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Why investors should understand Applied Materials’ financials

Anne Shields - Author

Aug. 18 2020, Updated 5:35 a.m. ET

Operating segments and performance

As mentioned earlier in this series, Applied Materials (AMAT) has a market cap of $29 billion. It rules the worldwide semiconductor equipment industry. All of its operating segments—SSG (Silicon Systems Group), AGS (Applied Global Services), Display, and EES (Energy and Environmental Solutions)—had strong financials. They reported growth in orders and revenues.

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Margins, cash, and debt position

In 4Q14, Applied Materials produced its eighth consecutive quarter with higher operating margins. On a five-year average, Applied Materials’ gross margin, operating margin, and net profit margin were ~42%, 14%, and 7%, respectively. As of October 30, 2014, Applied Materials had cash equivalents and short-term reserves of $3.17 billion. It had total debt of $1.95 billion.

If Applied Materials posts good results, it will benefit ETFs—like the Technology Select Sector SPDR (XLK)—that have significant exposure to Applied Materials.


R&D and engineering

In 2014, the company spent $1.4 billion on R&D (research and development) and engineering. The company spent ~16%, 18%, and 14% of their revenue in R&D and engineering in fiscal year 2014, fiscal year 2013, and fiscal year 2012, respectively.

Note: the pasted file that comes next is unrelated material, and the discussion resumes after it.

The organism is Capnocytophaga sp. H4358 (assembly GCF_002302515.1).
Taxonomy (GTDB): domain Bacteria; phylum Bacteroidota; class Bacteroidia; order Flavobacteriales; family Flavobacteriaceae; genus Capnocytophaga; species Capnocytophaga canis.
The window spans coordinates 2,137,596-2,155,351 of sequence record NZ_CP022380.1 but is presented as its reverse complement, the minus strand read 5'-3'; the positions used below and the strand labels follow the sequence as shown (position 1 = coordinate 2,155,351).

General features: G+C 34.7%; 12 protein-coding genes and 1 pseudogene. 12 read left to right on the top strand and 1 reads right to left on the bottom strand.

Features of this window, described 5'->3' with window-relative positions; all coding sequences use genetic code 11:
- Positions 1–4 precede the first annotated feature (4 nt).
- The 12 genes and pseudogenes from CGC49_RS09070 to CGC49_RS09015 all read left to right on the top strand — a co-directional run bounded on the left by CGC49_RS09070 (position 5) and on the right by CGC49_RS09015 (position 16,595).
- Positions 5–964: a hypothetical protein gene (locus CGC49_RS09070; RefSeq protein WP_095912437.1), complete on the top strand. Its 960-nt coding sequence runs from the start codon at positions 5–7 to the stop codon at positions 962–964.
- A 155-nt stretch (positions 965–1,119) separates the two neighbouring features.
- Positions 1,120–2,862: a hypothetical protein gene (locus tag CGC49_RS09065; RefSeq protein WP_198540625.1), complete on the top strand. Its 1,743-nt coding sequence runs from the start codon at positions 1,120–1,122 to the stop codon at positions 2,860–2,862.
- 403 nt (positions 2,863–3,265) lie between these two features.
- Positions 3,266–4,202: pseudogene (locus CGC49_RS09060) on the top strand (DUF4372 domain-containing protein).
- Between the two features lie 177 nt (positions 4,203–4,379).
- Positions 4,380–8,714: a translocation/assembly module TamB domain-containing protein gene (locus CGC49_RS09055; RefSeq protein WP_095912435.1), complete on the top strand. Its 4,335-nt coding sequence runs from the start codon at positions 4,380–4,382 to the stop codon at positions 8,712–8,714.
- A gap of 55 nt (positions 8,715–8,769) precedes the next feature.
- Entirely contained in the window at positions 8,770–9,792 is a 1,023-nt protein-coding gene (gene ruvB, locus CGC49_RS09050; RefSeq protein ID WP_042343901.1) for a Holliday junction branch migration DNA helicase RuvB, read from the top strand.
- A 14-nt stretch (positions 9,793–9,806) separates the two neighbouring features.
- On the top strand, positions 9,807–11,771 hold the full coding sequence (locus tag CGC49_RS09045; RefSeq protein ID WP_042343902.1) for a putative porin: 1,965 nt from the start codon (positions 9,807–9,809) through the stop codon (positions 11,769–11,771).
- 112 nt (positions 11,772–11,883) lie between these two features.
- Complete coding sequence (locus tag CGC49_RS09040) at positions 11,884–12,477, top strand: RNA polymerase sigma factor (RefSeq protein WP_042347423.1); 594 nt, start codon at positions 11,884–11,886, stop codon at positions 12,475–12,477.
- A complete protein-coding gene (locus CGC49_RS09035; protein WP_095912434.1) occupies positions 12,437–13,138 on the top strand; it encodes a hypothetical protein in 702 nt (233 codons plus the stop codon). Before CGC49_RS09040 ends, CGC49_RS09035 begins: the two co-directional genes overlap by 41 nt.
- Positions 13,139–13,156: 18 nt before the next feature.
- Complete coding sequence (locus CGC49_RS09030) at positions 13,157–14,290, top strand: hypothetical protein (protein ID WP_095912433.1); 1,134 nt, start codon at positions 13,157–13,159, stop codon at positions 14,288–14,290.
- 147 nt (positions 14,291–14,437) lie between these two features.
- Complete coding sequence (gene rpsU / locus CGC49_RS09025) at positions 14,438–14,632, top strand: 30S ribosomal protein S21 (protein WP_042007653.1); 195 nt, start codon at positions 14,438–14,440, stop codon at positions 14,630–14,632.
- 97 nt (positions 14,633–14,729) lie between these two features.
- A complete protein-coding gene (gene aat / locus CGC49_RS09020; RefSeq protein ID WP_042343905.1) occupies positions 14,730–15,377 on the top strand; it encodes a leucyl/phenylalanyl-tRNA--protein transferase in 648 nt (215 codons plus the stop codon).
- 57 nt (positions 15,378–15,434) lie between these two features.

Applied Materials spent ~13% of its net revenue on R&D and engineering in the last five years. In 2014, other companies in the semiconductor space—NVIDIA (NVDA), AMD (AMD), and Intel (INTC)—invested ~32%, 22%–24%, and 20%–21%, respectively, of their revenue in R&D.

Increased investment in R&D ensures that Applied Materials intends to be at the technological forefront with its diverse product offerings. Due to its diversified presence in the semiconductor space, its customers can purchase the majority of semiconductor products and equipment. It can set up the whole system to run as an automated unit.

This is mutually beneficial for customers. Also, it provides Applied Materials with large orders. Increased R&D, engineering, and investments prepare the company for the ongoing transitions to larger wafer sizes and smaller process nodes. It also provides access to the customer base and scalability from Applied Materials. The Tokyo Electron deal is expected to put the company in a competitive position—compared to its peers.


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